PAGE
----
Boing Boing 

Shawn Connally and Bruce Stewart


So Long, and Thanks for All the Comments

We’ve had an amazing time during our stint as guest bloggers on the ever fabulous Boing Boing. In discussing our experience, we both noted how much we’d actually learned, and we don’t mean in terms of how or what to blog. We mean that the readers and commenters of this blog are smart and knowledgeable, and are generally cheerful in their sharing of this knowledge. So thanks for all the new links, new info, and new insights that we now have swimming around in our heads and on our Stickies.

It was also great fun reconnecting with long lost friends and coworkers, as well as meeting tons of new and interesting people. We hope you’ve all enjoyed our two weeks of blogging even just a fraction of how much we’ve enjoyed it ourselves. And, of course, thanks so much to Mark, Pesco, Xeni, and Cory for this fun-filled opportunity.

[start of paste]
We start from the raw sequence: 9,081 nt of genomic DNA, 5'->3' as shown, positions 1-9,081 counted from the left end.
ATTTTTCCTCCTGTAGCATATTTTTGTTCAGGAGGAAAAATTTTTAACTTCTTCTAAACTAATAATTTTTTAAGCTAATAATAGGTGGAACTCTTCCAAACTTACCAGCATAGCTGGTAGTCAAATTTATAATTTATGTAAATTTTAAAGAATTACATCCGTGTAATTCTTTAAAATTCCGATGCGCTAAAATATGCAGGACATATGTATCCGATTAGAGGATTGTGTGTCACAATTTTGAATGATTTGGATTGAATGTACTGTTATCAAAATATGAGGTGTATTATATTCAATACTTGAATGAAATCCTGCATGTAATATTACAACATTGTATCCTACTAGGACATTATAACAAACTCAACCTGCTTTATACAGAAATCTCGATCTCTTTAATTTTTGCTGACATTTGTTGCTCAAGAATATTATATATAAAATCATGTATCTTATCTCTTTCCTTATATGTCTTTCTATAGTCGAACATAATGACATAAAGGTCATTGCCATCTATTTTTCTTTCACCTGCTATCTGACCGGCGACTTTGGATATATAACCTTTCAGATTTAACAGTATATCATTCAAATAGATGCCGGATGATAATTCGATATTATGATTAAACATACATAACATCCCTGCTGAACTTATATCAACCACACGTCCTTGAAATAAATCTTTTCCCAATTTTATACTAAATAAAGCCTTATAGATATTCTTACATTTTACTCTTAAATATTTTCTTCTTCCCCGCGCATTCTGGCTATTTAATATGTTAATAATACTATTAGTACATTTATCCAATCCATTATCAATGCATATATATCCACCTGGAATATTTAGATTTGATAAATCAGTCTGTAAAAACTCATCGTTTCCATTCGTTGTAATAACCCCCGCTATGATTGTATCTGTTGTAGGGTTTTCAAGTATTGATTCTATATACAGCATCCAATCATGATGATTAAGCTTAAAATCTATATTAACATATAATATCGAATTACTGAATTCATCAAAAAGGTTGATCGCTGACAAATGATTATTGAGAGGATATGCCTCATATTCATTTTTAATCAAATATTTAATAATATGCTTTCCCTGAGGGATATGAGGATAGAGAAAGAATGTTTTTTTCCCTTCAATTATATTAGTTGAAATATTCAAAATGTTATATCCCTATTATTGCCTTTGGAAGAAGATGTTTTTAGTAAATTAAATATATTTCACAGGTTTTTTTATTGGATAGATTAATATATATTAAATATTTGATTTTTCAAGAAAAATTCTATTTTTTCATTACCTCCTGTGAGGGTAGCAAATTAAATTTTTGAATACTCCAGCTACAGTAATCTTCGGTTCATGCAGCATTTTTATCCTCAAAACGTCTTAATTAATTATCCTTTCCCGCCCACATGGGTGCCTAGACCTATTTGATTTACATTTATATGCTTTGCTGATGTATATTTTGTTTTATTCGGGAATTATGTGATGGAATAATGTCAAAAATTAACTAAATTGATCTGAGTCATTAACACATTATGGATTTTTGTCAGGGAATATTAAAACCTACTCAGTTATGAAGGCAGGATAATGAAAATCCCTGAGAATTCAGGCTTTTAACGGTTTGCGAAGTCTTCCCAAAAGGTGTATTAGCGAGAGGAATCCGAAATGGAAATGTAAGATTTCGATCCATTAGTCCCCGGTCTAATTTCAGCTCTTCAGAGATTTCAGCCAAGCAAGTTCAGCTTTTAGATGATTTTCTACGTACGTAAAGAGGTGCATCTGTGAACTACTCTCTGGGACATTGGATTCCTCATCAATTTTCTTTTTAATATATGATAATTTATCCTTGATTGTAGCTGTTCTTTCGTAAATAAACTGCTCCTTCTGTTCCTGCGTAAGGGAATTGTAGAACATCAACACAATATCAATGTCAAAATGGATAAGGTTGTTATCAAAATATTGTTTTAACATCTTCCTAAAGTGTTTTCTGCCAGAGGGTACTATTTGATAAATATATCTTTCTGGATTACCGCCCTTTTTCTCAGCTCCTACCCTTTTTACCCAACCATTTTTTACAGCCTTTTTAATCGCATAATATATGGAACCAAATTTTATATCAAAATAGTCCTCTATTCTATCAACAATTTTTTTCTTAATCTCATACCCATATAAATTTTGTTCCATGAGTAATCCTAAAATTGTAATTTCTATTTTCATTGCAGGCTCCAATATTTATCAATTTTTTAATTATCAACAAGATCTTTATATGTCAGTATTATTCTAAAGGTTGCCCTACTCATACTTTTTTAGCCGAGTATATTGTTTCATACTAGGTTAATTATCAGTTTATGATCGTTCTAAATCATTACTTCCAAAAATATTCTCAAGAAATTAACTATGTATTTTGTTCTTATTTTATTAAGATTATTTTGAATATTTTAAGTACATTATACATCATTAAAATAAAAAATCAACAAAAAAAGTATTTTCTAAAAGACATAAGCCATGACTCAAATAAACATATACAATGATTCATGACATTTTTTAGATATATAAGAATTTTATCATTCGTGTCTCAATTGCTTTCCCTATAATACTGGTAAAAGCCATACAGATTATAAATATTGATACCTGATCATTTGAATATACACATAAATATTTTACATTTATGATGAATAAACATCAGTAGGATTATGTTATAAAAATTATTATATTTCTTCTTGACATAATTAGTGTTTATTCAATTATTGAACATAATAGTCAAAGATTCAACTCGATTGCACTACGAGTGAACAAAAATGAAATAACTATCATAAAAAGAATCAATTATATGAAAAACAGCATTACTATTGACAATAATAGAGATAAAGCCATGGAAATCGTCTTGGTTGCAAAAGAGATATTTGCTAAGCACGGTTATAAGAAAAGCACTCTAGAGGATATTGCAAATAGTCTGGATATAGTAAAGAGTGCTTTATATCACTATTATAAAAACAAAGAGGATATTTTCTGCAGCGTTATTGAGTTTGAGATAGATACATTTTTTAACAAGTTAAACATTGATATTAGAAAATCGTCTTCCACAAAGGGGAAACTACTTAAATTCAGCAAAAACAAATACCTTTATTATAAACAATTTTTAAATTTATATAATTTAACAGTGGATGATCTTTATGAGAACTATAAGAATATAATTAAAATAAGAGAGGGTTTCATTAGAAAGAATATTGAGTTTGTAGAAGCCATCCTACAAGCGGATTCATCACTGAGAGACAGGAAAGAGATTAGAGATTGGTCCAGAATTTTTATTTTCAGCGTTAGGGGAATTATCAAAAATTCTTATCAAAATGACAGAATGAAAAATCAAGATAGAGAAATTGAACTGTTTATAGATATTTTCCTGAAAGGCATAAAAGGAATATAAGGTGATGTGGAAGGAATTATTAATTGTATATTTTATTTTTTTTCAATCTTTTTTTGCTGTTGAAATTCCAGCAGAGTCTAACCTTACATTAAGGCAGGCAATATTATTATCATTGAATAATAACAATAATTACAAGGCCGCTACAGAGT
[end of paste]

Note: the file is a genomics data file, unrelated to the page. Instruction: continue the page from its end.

As our last offering, here’s a music blog we enjoy checking in on from time to time. Ska Blah Blah points to interesting documentaries and old footage of reggae and ska legends, as well as news about newcomers and the state of today’s reggae and ska scenes. We first heard about a fun band, The Aggrolites from a Small Talk podcast on Ska Blah Blah. And proprietor JJ Loy (also a Make author) recently introduced guest blogging to the site’s repertoire, so who knows, maybe we’ll land another guest blogging gig sometime in the future!

(Shawn Connally and Bruce Stewart are guest bloggers)

Skull Dog

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Step back a bit from your computer and see if this dog's snout doesn't appear to be otherworldly.

Cool, huh? (Thanks, Claire!)

(Shawn Connally and Bruce Stewart are guest bloggers)

Stuff Journalists Like

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Most everyone I know loves a good inside joke. You know, the kind that makes fun of some stereotypical characteristic of some subset of human beings, yet applauds the lifestyle at the same time. I am no exception to this rule and have thoroughly enjoyed laughing at myself while reading Stuff White People Like.